The digital analytics industry, while growing substantially, is not without some unsolved issues holding it back. Gary Angel, a Principal in Advisory Services, Digital Analytics at Ernst & Young, discussed tackling these important, often-ignored problems in data science as they apply to digital analytics at the 5th Annual Digital Analytics Philadelphia Symposium, held on October 29, 2015 at Drexel University.
Angel discussed eight largely unsolved problems:
Knowing what a visitor wants to do is no easy task. Understanding visitor intent can shape every decision in digital marketing, from content to personalization. Data must be viewed in the context of user action sequence, time, and pattern. Angel stressed that current statistical analyses fall short of providing this context.
Analysts may not be focusing on use case elasticity and association analysis to see how easy it is to pull a user into certain behavior. For example, a purchase use case is different than a support use case (such as signing up for paperless billing). He recommended a stronger recognition that not every use case is the same.
Angel elaborates on this point and suggests a testing method to address in in this blog post.
Angel pointed out that analysts don’t use topological analytics to map digital properties. That is to say that site structure creates a choice architecture that provides a significant influence to user behavior. Analytics doesn’t often control for the site structure. They should factor in the “lay of the land” in quantifying user behavior, and take a close look at the surface characteristics of whatever data is in the system.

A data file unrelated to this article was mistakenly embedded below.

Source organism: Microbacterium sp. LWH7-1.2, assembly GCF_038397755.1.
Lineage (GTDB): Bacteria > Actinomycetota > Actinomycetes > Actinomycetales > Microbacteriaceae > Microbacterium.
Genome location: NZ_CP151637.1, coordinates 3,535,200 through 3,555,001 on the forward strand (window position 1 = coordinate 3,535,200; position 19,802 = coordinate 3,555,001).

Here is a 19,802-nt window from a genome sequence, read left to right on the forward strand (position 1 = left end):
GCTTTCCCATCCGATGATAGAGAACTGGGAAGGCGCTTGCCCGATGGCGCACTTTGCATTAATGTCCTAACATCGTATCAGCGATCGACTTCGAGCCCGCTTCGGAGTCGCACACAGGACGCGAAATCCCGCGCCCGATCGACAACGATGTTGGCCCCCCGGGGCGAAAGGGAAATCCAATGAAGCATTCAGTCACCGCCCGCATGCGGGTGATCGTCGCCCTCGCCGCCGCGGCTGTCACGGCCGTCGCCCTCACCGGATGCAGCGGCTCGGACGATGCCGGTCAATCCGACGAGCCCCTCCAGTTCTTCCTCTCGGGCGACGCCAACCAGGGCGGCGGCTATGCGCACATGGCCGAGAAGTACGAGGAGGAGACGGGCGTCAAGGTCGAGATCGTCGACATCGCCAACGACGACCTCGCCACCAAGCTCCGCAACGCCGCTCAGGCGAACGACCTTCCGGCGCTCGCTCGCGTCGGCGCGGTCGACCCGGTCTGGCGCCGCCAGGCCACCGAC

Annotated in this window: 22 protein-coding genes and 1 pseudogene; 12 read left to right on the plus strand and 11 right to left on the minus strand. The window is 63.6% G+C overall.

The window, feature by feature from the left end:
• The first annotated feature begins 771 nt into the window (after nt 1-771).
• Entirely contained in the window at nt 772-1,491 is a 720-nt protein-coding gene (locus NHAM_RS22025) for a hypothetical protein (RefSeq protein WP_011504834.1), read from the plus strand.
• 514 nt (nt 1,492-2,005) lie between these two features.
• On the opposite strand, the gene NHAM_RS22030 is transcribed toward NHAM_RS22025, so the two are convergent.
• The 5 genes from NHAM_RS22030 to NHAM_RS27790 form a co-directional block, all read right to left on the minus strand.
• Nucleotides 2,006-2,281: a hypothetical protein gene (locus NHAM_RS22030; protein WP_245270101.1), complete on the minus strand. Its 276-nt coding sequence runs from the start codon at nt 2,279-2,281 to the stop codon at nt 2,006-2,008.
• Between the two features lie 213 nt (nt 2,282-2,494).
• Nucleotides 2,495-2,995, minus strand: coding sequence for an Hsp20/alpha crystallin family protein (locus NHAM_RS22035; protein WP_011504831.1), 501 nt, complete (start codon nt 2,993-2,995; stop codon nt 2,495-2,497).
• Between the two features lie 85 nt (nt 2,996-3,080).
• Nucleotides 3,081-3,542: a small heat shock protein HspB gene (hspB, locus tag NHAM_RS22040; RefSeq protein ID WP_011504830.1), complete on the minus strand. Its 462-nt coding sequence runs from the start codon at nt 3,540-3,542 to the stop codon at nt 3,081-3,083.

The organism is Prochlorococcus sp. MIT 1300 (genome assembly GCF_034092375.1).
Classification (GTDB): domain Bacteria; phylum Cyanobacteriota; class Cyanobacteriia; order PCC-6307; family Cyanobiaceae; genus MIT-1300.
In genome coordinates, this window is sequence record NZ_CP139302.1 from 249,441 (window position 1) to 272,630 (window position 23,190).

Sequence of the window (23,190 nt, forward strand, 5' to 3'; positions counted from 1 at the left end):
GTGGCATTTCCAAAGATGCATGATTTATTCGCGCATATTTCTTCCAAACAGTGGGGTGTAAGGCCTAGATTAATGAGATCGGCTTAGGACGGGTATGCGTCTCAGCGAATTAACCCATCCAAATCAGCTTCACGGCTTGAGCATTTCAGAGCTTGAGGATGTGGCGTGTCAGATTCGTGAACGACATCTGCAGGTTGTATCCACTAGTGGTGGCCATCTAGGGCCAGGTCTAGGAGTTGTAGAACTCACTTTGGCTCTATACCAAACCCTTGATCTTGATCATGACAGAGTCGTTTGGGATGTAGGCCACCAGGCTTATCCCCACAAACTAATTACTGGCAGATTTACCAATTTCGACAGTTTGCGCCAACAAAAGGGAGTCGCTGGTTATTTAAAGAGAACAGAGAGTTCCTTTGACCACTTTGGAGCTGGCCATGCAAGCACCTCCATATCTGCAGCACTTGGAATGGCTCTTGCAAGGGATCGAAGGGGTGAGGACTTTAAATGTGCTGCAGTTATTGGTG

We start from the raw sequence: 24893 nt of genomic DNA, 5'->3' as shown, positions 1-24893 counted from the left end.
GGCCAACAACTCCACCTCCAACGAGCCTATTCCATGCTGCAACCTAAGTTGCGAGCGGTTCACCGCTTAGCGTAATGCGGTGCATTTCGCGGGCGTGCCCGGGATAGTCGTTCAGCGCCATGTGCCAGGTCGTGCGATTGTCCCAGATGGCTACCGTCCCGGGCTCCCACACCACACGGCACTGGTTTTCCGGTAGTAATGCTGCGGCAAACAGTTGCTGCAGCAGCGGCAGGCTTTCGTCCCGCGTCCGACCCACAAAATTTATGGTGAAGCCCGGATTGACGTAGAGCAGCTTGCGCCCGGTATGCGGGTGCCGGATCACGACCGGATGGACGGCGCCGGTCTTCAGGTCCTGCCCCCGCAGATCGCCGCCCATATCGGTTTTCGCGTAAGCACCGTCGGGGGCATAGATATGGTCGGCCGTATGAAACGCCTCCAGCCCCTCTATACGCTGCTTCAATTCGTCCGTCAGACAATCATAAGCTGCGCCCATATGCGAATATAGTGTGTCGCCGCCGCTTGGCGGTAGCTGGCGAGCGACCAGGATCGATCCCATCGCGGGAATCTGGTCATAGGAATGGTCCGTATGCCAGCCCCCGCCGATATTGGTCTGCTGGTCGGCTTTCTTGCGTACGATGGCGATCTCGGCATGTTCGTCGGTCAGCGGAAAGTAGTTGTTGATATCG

This approach has garnered some attention in the social media area, particularly in light of the connectivity of social media use.
Adding, removing or changing content on a site shifts the distribution of attention and clicks. Analytics through assortment optimization (used in retail to determine customer behavior on store shelves) can solve this problem, but is underutilized in the digital realm. Angel stated that the digital realm is not all that different from a store shelf, since web site design and shelf design are both assortment choices.
Youthful companies such as Celect are working to fill this void with custom-built analytics solutions that account for opportunity cost.
Multi-product merchandising compounds the prior problem. While merchandising may increase clicks and sales for one product, it may not be positively affecting overall sales. That could be good, or could be bad, Mr. Angel said, but must be viewed in context. Optimizing product aisle and search pages to shift consumers from one product to another is a tremendous opportunity.
A paper by MIT data scientists explores this issue in further detail.
Voice of customer representativeness is an issue because while online VoC is a critical driver of intent analytics, but analysts cannot easily determine how reliable it is.
Commentators recommend that companies invest time and resource in determining how to analyze customer feedback, so as to ensure representativeness of results.
The interrelationships between site marketing and site content are traditionally ignored by campaign analytics and site analysis. That is to say that content changes both inside and outside of a web site may affect data and should be factored into analysis.
This article explores the important of tailoring site content that matches the user experience at various stages of the purchasing process, even if it means that the content will lack some uniformity.
Incremental attribution is an issue because measuring lift or decline across multiple channels is difficult without segmentation and variable analysis.
This last issue was addressed by another speaker at the Symposium, Professor Elea Feit.
Angel suggested that digital analytics tools today can solve these problems, and there is a tremendous opportunity for professionals to do so.